Indexed on: 25 Oct '14Published on: 25 Oct '14Published in: Neuro-oncology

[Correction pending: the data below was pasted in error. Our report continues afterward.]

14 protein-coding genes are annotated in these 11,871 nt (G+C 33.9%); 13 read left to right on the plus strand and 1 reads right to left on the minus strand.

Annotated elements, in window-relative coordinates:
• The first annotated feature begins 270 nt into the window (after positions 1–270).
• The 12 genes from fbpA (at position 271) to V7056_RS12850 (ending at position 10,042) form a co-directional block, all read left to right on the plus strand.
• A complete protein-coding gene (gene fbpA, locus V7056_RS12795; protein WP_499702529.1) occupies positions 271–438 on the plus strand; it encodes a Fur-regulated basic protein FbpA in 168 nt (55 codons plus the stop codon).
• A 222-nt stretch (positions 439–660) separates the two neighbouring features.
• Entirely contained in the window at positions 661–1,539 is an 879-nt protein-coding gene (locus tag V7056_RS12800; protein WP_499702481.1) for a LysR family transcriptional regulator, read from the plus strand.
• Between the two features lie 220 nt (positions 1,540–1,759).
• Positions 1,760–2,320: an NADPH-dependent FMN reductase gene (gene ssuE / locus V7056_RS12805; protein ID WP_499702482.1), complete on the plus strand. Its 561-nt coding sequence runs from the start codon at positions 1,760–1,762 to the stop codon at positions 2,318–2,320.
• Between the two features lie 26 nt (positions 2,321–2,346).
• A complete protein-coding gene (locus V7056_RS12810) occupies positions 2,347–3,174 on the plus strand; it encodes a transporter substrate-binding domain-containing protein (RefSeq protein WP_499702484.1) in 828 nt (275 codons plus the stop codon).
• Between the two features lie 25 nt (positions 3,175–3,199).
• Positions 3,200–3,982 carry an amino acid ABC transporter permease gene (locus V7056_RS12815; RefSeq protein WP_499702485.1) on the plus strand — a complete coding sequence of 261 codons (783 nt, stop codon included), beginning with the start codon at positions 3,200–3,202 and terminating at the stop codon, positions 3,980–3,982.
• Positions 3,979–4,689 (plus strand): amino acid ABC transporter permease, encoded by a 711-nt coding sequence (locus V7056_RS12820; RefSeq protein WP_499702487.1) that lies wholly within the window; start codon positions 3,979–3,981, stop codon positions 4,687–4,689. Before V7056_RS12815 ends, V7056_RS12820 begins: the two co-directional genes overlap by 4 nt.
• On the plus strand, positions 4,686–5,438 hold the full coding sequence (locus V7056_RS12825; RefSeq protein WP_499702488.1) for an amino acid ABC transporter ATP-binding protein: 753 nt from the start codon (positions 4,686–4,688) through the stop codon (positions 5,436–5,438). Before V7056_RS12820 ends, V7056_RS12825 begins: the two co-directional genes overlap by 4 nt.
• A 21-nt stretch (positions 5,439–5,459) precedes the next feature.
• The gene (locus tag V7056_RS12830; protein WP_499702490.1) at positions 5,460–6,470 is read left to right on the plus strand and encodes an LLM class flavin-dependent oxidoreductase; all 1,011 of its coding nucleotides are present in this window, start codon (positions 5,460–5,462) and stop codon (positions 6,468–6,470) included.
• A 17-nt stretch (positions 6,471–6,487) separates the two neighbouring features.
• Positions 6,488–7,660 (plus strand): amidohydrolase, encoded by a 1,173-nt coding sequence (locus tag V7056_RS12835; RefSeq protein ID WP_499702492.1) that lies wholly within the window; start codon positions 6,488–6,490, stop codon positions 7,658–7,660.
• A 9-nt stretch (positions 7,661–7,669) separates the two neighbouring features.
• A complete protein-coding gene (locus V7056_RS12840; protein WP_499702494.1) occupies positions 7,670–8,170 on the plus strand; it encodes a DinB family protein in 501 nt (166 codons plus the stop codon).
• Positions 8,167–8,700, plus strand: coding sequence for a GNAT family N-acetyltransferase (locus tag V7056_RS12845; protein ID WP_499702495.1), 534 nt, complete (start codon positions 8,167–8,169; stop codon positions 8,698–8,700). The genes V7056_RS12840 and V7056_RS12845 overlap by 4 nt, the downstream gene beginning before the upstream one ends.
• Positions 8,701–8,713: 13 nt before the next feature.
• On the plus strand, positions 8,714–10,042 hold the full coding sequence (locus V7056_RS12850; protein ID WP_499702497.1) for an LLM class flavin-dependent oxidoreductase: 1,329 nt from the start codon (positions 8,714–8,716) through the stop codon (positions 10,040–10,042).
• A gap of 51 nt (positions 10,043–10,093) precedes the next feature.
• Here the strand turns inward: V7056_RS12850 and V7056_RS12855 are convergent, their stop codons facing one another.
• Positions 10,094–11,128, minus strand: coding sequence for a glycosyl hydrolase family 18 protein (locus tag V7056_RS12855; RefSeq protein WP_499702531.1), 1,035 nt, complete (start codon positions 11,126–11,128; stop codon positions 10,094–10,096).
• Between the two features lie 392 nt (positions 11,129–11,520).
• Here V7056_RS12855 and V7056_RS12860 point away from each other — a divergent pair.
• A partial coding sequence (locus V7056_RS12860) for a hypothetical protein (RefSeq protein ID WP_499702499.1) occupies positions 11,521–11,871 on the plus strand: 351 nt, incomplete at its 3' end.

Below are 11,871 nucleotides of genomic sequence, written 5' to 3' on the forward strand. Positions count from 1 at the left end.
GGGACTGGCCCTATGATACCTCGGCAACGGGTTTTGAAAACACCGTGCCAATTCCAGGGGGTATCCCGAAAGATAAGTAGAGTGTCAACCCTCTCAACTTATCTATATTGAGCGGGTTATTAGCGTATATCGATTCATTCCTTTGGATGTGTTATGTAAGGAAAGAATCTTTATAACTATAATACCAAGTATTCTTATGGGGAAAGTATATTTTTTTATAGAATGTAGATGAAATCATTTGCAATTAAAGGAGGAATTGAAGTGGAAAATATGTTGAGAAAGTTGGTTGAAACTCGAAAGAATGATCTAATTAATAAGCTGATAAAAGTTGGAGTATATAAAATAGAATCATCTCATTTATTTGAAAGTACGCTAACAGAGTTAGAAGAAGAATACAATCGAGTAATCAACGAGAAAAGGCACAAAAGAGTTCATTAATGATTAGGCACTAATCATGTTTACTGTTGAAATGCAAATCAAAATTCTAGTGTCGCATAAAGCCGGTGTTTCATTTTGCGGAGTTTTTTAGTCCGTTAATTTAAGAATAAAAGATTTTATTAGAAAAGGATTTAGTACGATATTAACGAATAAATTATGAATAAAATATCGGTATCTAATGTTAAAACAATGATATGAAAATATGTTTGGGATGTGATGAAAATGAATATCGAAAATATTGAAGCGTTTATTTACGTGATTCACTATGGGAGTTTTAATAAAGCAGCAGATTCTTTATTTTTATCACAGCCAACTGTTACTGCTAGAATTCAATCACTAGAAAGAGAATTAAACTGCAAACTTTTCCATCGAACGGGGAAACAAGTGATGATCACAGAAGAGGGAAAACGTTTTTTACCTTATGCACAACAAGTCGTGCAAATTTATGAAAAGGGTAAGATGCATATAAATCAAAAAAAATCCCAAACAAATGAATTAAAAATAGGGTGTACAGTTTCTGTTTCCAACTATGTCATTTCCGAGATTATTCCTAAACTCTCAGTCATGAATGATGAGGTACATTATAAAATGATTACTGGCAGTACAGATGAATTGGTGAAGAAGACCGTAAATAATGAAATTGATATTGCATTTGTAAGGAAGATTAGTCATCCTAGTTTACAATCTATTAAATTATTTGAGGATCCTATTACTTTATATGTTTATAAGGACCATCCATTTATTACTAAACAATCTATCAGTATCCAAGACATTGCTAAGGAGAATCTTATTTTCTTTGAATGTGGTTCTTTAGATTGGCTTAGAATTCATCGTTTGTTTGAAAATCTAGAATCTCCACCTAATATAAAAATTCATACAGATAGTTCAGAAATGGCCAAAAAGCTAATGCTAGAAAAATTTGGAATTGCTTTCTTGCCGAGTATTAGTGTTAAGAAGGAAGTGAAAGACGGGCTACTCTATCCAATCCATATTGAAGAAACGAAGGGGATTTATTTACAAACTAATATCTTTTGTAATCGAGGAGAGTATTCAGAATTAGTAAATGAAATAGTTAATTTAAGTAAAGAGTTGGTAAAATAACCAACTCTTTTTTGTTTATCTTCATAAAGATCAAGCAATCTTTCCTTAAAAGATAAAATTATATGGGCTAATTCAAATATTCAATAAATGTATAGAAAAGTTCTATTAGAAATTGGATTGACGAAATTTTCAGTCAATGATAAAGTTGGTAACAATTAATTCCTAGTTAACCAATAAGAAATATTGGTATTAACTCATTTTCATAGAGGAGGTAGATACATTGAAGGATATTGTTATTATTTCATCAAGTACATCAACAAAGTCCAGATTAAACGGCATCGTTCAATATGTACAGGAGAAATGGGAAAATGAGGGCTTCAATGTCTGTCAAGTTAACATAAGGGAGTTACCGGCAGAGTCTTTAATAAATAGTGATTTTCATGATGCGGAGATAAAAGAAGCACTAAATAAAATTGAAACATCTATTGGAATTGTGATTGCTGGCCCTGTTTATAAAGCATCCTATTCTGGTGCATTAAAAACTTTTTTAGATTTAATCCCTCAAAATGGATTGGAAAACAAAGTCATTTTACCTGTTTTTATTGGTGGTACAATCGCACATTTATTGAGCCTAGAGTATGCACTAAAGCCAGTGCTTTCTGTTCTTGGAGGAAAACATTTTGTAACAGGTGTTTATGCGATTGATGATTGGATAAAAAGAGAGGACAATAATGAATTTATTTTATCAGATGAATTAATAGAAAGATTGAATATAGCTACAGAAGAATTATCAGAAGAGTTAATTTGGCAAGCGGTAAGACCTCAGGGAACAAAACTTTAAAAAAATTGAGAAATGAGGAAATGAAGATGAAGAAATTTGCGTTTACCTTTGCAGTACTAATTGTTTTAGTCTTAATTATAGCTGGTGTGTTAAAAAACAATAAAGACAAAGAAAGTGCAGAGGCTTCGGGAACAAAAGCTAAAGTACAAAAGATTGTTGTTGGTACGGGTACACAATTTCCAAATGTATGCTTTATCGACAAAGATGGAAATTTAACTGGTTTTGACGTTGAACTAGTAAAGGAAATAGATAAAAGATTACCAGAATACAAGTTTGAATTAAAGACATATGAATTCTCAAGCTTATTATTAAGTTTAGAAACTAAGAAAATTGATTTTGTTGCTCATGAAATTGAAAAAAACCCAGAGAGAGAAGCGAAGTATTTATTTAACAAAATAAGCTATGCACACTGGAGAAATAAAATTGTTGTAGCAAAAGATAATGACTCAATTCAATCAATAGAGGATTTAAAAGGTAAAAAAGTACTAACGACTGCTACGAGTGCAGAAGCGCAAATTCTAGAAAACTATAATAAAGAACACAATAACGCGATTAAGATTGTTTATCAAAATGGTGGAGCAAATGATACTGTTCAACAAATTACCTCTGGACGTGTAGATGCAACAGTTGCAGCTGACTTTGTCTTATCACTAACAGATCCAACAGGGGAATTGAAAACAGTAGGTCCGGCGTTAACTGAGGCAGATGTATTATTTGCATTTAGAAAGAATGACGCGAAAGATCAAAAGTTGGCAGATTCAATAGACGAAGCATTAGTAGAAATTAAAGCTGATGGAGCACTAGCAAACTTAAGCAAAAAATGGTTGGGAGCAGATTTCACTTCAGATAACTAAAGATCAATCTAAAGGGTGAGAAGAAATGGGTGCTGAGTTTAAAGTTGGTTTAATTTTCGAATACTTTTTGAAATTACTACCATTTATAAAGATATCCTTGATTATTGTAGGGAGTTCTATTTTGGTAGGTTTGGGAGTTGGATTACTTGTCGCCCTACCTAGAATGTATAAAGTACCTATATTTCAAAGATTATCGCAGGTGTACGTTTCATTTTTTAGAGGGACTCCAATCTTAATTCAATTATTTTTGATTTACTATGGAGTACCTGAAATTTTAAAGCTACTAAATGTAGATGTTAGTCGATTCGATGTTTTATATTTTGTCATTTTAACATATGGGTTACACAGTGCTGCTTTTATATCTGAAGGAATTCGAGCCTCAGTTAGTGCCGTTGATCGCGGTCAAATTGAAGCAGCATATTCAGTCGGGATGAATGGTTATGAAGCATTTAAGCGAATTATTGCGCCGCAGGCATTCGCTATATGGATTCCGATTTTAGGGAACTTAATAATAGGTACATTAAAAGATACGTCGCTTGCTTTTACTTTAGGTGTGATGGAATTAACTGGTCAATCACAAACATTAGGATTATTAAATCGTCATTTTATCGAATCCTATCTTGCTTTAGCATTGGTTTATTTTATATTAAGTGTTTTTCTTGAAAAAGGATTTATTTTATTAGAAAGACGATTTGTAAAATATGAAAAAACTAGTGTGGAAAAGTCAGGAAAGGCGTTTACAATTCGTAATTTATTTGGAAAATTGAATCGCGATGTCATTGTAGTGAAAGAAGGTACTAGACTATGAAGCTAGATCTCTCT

Immunotherapeutic approaches to cancer have shown remarkable promise. A critical barrier to successfully executing such immune-mediated interventions is the selection of safe yet immunogenic targets. As patient deaths have occurred when tumor-associated antigens shared by normal tissue have been targeted by strong cellular immunotherapeutic platforms, route of delivery, target selection and the immune-mediated approach undertaken must work together to maximize efficacy with safety. Selected tumor-specific targets can spare potential toxicity to normal tissue; however, they are far less common than tumor-associated antigens and may not be present on all patients. In the context of immunotherapy for high-grade glioma, 2 of the most prominently studied antigens are the tumor-associated epidermal growth factor receptor and its tumor-specific genetic deletion variant III. In this review, we will summarize the immune-mediated strategies employed against these targets as well as the caveats particular to these approaches.